Unique New Study Confirms Memory Discrepancies After OISs

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New research findings by the Force Science Institute provide fresh evidence that an officer’s ability to accurately remember potentially important details may be significantly compromised after a shooting.

“In certain circumstances, these findings may help investigators account for memory discrepancies that might otherwise be interpreted as an officer’s willful effort to be misleading,” FSI’s executive director Dr. Bill Lewinski told Force Science News. “This research adds a small but important piece to the growing scientific mosaic of how the human brain reacts to highly stressful, life-threatening events.”

The findings have emerged as researchers continue to mine a rich lode of data gathered during a ground-breaking FSI experiment in which LEO volunteers were unexpectedly attacked with Simunition rounds fired by an angry driver during a traffic stop scenario.

Initially, the research team analyzed the subjects’ immediate physical responses in an effort to determine what path of movement would most quickly bring the officers to a safe location. [Those findings were reported in FSN transmitted 2/25/13. Click here to read it. See also the detailed report titled “The Influence of Officer Positioning on Movement During a Threatening Traffic-Stop Scenario,” which appeared in the journal Law Enforcement Executive Forum and is posted on the Force Science website. You can read it by clicking here.]

Now the team, headed by Lewinski, has studied a subset of the volunteers to see how accurately they were able to remember the precise route they took in their flight to escape the gunfire–one of many details officers may be asked to accurately report on after an OIS.

“Focusing on that level of detail may seem trivial,” Lewinski observes, “but in real life it has proved vital for some shooting survivors.” In the Force Science certification course, for example, Lewinski recreates the case involving Arizona officer Dan Lovelace, who was charged with murder after a fatal shooting, in part because he misstated where he moved in an effort to dodge a vehicle that was being driven directly at him.

“There was merely six inches of difference between where Officer Lovelace said he moved and where forensic evidence calculated that he actually moved, but it was enough to raise doubt about his credibility and to help wreck his law enforcement career and his life,” Lewinski says.


The unique memory component of the traffic stop study involved 24 of the participating officers, sergeants, and detectives–all randomly selected males, ranging in age from 27 to 54, with up to 31 years on the job.

Promptly after they had been “intensely stressed” by being fired on (as confirmed by physiological monitors), each was given a sheet of paper with a diagram of the shooting scene, including the positioning of their patrol car and the suspect vehicle.

During the scenario, most had fled to the rear of the gunman’s car in an attempt to escape. Based on their memory of what had just occurred, they were instructed to draw “as accurately as possible” their path of travel from the instant the assailant drew his weapon until they heard the whistle that ended the scenario. They were allowed “as much time as necessary” to complete the drawing.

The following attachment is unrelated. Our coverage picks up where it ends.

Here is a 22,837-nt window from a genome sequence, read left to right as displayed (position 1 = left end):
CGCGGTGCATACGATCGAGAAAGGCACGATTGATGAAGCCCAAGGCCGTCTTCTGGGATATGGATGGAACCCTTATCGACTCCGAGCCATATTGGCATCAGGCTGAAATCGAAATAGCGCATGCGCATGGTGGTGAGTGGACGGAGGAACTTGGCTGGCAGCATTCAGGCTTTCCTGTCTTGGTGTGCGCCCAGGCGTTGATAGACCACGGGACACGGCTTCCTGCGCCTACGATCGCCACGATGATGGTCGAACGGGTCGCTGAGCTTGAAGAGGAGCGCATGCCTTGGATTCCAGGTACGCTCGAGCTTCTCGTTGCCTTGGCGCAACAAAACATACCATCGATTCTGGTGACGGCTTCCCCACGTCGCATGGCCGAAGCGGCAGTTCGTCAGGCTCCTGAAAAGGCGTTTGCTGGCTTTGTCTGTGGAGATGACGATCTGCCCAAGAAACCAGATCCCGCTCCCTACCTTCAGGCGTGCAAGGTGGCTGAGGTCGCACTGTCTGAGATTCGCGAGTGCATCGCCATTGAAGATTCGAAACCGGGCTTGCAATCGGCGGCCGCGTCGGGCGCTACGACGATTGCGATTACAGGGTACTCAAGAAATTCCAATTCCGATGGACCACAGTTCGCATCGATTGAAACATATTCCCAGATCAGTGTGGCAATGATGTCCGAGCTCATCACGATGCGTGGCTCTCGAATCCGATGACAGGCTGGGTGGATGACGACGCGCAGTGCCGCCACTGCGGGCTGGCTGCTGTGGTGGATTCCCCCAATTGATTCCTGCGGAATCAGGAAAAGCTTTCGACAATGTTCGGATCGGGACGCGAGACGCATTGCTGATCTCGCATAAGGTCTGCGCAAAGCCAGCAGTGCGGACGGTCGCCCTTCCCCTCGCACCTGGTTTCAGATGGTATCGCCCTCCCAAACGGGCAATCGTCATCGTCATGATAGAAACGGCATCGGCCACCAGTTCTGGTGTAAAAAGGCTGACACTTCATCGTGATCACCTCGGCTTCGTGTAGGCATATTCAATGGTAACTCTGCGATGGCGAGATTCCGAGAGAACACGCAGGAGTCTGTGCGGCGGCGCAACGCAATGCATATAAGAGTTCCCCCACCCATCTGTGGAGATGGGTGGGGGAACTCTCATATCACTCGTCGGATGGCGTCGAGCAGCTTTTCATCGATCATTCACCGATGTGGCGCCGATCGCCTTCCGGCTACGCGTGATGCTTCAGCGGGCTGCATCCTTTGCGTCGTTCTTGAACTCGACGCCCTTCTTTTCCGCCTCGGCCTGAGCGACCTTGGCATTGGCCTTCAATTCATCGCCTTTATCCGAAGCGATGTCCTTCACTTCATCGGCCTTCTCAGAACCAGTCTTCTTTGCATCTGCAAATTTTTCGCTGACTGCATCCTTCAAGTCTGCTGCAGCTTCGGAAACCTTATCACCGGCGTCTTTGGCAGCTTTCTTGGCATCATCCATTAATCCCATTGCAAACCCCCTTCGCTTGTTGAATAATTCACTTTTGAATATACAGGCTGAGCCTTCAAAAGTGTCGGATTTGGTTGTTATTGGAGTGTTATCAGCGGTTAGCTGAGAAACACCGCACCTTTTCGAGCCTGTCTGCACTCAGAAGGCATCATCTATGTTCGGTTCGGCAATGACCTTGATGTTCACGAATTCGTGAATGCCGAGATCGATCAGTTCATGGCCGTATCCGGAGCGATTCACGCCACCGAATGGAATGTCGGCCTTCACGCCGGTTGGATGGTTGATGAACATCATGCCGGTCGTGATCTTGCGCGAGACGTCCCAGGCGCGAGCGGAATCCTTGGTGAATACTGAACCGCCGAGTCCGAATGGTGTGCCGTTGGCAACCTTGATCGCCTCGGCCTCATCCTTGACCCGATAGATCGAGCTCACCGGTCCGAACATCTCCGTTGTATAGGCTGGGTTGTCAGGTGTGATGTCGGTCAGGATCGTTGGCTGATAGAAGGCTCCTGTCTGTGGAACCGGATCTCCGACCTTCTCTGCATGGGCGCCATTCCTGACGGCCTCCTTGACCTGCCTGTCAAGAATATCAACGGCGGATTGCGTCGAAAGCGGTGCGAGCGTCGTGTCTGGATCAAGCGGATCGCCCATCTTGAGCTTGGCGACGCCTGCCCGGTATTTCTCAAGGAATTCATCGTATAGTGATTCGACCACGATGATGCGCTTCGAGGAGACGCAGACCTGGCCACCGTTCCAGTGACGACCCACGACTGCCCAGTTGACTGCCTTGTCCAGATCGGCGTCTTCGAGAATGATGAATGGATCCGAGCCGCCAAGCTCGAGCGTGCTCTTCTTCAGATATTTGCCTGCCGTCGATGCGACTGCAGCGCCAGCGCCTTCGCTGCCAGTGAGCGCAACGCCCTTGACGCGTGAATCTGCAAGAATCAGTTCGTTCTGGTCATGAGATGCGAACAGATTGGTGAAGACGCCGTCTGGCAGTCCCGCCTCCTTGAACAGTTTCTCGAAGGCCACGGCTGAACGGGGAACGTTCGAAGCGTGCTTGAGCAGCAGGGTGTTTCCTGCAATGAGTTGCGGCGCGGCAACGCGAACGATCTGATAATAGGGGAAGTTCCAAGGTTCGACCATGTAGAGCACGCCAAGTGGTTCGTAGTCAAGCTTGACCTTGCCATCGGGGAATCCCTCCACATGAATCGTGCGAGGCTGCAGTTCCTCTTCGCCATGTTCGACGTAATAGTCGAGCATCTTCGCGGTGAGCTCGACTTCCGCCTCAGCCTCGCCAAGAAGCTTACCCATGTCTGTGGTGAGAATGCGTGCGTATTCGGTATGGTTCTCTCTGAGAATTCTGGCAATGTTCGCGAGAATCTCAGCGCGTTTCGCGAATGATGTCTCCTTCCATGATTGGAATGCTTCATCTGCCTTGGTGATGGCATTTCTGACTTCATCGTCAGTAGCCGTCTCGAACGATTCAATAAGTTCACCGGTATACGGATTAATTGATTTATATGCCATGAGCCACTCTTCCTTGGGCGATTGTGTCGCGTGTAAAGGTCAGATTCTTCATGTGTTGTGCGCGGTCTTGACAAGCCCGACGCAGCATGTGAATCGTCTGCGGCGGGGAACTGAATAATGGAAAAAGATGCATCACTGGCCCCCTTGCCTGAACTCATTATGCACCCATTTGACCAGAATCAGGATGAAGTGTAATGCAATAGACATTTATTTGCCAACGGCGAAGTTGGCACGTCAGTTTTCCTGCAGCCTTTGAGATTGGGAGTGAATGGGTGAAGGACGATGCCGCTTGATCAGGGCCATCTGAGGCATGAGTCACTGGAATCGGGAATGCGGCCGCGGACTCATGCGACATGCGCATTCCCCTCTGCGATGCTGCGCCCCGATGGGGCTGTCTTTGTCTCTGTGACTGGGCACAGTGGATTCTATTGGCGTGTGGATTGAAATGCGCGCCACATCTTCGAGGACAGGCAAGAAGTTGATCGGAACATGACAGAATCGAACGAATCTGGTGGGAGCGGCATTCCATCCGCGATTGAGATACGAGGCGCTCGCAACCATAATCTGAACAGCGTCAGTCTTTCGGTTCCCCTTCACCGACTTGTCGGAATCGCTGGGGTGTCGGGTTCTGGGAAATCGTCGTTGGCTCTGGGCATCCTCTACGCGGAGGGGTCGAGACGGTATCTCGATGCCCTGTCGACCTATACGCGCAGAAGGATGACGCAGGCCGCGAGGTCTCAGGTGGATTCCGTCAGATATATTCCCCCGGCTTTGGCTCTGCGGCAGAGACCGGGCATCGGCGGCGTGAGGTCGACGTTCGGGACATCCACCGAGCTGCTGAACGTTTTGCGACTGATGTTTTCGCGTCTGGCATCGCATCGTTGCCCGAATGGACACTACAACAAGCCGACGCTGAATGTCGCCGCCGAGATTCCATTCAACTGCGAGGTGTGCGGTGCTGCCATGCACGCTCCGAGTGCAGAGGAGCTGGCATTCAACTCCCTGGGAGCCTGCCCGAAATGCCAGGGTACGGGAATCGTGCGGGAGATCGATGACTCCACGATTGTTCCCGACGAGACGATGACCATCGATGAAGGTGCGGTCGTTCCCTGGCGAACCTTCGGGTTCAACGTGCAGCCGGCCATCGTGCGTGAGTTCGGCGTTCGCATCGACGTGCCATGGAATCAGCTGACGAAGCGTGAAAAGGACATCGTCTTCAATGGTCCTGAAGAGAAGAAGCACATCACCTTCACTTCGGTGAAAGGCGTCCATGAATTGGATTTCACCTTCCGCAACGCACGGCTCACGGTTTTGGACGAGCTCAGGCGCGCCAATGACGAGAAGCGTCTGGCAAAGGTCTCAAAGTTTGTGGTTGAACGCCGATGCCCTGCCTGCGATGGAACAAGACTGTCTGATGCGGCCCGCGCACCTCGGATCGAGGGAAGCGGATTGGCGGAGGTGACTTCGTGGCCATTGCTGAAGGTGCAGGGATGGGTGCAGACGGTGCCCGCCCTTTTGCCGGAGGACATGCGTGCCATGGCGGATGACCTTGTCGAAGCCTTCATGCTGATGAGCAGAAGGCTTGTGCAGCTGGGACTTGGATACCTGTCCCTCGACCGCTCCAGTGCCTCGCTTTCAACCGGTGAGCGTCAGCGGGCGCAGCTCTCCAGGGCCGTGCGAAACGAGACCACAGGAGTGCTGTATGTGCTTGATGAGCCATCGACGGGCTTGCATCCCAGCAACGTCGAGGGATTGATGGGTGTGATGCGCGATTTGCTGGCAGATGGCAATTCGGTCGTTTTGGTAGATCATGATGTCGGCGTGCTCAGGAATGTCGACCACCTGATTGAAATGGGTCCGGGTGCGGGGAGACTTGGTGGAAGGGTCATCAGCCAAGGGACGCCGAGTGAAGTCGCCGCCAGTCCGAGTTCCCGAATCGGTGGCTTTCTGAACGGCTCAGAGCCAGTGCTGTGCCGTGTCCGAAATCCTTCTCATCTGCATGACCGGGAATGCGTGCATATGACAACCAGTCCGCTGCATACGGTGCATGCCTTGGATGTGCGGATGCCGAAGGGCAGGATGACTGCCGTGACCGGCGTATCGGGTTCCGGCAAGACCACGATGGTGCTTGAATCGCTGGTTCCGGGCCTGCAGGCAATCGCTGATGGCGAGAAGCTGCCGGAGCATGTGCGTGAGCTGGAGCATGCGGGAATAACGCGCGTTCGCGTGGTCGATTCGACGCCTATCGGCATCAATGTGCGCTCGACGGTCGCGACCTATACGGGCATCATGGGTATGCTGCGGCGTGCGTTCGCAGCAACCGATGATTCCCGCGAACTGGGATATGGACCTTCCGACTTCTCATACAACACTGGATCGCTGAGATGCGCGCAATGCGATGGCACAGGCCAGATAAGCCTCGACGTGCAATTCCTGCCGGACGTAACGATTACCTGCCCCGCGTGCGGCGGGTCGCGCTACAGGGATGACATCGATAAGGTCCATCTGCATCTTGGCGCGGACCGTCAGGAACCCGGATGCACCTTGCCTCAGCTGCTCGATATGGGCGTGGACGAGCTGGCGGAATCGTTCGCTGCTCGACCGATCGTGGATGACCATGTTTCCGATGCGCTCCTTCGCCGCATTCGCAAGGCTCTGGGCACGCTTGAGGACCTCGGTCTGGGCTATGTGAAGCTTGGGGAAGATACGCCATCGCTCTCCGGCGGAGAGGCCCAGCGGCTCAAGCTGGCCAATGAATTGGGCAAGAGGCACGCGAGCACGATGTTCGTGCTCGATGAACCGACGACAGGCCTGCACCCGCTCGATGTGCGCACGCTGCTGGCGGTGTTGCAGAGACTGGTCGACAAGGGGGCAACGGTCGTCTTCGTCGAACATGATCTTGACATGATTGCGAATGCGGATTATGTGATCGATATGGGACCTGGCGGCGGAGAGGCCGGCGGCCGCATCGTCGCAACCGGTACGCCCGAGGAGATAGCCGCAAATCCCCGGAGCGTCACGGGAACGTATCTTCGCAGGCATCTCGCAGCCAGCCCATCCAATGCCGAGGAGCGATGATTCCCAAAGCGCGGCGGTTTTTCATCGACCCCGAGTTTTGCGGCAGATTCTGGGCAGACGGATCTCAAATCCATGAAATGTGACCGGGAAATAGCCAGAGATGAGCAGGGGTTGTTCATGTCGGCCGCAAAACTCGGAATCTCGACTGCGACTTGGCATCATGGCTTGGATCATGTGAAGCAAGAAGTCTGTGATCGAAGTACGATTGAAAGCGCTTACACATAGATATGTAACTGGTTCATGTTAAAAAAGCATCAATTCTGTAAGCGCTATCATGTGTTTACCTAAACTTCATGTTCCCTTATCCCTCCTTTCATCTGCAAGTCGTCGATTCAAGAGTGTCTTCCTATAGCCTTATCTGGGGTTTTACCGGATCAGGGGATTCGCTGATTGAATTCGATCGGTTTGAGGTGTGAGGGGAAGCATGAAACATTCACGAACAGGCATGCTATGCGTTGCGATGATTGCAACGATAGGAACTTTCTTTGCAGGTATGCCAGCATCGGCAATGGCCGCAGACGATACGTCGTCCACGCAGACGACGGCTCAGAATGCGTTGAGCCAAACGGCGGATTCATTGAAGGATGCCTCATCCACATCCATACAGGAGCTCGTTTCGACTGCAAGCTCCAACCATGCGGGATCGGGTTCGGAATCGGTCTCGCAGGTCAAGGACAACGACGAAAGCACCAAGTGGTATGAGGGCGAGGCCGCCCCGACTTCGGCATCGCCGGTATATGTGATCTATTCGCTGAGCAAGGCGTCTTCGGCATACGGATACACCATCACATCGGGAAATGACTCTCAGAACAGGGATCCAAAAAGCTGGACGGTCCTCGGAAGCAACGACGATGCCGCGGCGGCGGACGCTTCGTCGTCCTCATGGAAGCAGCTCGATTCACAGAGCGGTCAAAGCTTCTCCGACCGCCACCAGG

Later, the research team made meticulous, frame-by-frame computerized analyses, comparing the officers’ drawings with digital video recordings of their actual flight paths from danger.


Here’s what they found:
  1. the officers tended to recall and draw a much tighter curve of travel around the rear of the offender’s vehicle than they actually made as they ran to their eventual stopping point, and
  2. they thought they ran a significantly longer distance than they actually did.

The fact that memory errors occurred was not surprising to the researchers, based on well-documented studies of brain function under stress. “In a life-or-death confrontation,” Lewinski explains, “the brain automatically filters out what it believes to be irrelevant in its laser focus on what is most important–survival. Later, exact details that were subconsciously judged to be extraneous are likely to be impossible to recall with precise accuracy, because they were not imprinted in a person’s working memory.”


The findings from this first-of-its-kind study “demonstrate the amount of error that investigators can likely anticipate when dealing with recalled movement, distance, and location during a high-stress event, such as an OIS,” Lewinski says.

“The implications of the study are broader than that, however. After a shooting, officers are commonly asked not only to recall where they moved but where they fired their first round, how they held their firearm, how many rounds were fired, and so on. In the midst of a life threat, they are likely to be acting automatically, without conscious thought, and what they can recall or think they can recall about automatic behavior, if anything, may not reflect what really occurred because it was not recorded in conscious memory. Their overwhelming cognitive focus would have been on saving their life.

“The credibility of officers and witnesses is often challenged because of inaccuracies in their recollections of critical incidents. They are expected to be accurate with incredible precision, and their inability to do so is too often equated with deception. We hope that this study will help in redefining the expectations of memory more realistically.”

An academic paper on the study will be submitted to a peer-reviewed journal for publication. We’ll advise when that is available.

Meanwhile, read the article below to see how officers’ recalled estimations can be challenged in real-world situations.

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